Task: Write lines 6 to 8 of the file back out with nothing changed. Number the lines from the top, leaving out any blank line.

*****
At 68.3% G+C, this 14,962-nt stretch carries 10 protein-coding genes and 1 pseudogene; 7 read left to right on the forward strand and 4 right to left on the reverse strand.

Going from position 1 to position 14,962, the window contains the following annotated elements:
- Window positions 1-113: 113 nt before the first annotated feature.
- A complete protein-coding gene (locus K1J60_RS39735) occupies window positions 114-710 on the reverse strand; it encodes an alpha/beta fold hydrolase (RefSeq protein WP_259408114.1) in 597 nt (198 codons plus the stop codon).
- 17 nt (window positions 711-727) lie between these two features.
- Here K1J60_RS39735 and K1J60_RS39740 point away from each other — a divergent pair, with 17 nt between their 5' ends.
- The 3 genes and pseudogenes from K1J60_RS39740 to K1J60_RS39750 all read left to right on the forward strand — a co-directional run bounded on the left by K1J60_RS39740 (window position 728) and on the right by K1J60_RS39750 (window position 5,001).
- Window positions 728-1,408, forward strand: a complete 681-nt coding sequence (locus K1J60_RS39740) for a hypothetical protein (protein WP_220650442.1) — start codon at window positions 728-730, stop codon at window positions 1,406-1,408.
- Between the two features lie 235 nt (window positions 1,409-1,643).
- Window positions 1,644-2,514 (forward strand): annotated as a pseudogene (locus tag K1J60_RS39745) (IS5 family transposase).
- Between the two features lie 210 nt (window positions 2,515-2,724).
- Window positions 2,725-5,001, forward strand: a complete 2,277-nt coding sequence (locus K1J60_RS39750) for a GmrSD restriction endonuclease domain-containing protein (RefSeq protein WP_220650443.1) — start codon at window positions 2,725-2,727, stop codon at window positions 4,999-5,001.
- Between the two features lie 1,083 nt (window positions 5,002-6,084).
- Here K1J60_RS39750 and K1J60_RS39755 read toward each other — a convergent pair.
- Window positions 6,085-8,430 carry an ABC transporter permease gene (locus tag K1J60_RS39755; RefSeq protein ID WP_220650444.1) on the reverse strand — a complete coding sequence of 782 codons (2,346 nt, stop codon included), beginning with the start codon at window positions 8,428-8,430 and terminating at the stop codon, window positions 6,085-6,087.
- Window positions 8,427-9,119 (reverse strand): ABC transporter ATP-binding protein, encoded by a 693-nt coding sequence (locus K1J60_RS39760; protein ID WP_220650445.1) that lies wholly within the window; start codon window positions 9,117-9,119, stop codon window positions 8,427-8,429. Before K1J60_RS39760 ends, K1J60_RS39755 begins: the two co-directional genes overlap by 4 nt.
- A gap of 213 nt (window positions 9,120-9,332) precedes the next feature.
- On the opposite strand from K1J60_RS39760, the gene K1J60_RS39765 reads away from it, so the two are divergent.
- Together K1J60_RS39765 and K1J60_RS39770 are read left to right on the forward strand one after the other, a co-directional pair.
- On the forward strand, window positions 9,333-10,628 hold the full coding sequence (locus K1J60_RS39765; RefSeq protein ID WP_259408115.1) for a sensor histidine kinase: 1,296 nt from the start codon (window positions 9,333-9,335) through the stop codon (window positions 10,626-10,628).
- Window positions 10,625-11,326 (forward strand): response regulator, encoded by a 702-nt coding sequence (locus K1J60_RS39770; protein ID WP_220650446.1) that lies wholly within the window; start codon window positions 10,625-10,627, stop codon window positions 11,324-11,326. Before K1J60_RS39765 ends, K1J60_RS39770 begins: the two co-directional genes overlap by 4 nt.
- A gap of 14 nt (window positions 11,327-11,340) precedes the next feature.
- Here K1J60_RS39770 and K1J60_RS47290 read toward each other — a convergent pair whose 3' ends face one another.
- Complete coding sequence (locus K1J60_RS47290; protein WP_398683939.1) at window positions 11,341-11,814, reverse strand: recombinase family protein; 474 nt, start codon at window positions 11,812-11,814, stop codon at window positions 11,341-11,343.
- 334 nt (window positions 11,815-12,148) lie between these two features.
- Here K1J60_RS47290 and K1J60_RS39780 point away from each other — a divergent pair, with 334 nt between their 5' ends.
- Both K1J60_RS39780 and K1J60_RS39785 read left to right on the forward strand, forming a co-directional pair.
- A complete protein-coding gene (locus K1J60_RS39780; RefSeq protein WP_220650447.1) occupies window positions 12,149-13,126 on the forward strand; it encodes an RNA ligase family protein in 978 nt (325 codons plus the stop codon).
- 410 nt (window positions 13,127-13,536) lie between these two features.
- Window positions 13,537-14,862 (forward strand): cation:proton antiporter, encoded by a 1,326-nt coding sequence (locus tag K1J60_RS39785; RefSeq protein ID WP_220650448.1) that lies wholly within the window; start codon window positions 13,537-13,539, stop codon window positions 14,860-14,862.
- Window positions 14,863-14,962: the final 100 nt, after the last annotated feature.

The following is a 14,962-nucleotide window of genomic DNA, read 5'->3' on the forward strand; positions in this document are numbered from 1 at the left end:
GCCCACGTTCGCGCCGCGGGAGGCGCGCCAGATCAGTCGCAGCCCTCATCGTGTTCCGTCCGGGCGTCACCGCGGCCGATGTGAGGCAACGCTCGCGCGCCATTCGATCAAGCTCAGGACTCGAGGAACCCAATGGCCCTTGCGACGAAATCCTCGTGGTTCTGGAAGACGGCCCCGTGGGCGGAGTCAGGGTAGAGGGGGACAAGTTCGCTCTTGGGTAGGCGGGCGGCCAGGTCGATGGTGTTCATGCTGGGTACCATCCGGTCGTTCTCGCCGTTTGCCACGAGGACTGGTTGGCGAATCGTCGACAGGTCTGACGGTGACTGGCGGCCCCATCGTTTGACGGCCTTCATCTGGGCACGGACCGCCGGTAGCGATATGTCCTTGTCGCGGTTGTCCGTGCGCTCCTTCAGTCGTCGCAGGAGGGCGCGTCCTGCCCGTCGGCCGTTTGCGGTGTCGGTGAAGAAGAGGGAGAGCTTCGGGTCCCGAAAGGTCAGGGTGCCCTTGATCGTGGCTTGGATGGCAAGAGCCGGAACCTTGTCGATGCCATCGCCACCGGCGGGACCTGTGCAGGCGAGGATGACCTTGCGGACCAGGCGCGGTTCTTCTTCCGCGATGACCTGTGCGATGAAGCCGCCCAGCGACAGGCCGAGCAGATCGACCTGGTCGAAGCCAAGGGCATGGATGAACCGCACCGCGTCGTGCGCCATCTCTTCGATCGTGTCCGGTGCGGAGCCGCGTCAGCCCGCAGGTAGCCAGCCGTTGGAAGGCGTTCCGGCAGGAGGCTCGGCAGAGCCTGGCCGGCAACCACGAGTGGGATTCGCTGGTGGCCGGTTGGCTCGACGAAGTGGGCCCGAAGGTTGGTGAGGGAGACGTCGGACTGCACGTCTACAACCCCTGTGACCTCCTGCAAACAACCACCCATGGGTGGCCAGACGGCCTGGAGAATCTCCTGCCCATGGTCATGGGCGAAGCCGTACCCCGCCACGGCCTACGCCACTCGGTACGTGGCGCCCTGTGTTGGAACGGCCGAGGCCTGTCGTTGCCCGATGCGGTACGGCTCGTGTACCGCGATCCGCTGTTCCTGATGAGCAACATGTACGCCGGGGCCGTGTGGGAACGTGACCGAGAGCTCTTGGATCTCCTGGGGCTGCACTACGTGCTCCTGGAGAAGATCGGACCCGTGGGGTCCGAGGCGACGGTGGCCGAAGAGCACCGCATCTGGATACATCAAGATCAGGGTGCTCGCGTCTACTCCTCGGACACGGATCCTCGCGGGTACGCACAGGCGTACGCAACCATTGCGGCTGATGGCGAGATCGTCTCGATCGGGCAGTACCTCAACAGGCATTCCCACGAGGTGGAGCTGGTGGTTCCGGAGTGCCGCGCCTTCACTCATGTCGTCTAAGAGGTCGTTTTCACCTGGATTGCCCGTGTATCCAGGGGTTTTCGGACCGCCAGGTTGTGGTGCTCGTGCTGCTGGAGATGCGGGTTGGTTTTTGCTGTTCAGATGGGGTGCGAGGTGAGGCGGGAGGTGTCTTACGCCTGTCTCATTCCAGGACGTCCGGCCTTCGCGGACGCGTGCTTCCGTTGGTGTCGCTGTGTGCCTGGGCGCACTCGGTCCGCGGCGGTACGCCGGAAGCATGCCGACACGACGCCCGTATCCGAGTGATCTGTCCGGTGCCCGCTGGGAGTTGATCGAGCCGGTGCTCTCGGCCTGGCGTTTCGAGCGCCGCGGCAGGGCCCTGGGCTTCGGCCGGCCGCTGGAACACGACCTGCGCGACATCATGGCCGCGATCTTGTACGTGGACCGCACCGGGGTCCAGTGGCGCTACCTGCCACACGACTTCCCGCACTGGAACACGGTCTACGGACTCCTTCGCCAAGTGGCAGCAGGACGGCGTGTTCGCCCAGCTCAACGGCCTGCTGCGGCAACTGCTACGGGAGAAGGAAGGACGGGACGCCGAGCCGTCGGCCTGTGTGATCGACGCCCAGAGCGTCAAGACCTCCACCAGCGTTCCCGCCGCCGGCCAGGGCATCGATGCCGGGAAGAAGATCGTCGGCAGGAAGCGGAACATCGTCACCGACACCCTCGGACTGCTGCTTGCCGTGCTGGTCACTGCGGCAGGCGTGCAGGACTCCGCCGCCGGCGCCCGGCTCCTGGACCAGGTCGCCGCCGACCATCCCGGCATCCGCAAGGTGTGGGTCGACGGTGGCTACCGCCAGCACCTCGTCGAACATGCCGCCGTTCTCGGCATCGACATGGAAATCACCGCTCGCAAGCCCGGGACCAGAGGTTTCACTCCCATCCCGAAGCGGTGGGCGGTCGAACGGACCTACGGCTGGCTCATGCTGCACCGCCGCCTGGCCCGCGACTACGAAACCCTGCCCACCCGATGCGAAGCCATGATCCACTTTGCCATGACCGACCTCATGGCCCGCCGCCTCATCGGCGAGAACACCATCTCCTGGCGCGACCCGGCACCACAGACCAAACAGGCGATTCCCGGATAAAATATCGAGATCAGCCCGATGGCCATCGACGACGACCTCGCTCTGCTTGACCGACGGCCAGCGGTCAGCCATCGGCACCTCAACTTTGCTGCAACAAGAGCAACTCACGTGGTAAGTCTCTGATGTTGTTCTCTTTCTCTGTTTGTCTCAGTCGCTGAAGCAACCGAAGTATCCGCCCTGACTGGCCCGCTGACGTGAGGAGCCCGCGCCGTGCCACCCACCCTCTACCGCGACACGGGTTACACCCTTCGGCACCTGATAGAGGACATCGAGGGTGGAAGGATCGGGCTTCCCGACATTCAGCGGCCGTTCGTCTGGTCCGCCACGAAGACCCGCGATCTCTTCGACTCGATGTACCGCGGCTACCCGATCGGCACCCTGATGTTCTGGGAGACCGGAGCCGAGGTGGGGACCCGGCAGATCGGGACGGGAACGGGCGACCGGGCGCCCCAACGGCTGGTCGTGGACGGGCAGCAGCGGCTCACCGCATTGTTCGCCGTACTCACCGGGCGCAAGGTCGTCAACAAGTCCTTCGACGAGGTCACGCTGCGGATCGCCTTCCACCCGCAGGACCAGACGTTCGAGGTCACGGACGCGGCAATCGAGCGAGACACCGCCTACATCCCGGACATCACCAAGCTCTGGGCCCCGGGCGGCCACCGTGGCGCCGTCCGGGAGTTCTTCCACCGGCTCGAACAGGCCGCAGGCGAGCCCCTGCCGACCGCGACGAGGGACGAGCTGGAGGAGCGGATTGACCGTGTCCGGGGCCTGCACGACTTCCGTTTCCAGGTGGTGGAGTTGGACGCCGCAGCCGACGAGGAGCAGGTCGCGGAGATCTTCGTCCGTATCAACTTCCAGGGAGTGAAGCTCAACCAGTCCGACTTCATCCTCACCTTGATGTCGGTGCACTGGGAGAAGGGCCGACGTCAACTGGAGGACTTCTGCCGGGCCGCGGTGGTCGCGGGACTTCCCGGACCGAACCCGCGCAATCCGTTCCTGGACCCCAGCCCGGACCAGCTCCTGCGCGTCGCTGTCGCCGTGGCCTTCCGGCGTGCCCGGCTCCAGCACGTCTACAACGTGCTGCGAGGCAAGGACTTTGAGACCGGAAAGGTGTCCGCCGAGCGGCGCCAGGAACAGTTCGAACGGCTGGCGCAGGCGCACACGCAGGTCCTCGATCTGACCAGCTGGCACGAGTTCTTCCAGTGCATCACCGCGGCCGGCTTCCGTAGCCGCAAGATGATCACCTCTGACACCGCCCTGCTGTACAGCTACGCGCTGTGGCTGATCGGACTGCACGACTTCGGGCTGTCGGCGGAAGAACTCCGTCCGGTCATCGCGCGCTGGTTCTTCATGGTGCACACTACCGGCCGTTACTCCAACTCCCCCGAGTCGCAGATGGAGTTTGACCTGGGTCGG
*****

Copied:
- Here K1J60_RS39735 and K1J60_RS39740 point away from each other — a divergent pair, with 17 nt between their 5' ends.
- The 3 genes and pseudogenes from K1J60_RS39740 to K1J60_RS39750 all read left to right on the forward strand — a co-directional run bounded on the left by K1J60_RS39740 (window position 728) and on the right by K1J60_RS39750 (window position 5,001).
- Window positions 728-1,408, forward strand: a complete 681-nt coding sequence (locus K1J60_RS39740) for a hypothetical protein (protein WP_220650442.1) — start codon at window positions 728-730, stop codon at window positions 1,406-1,408.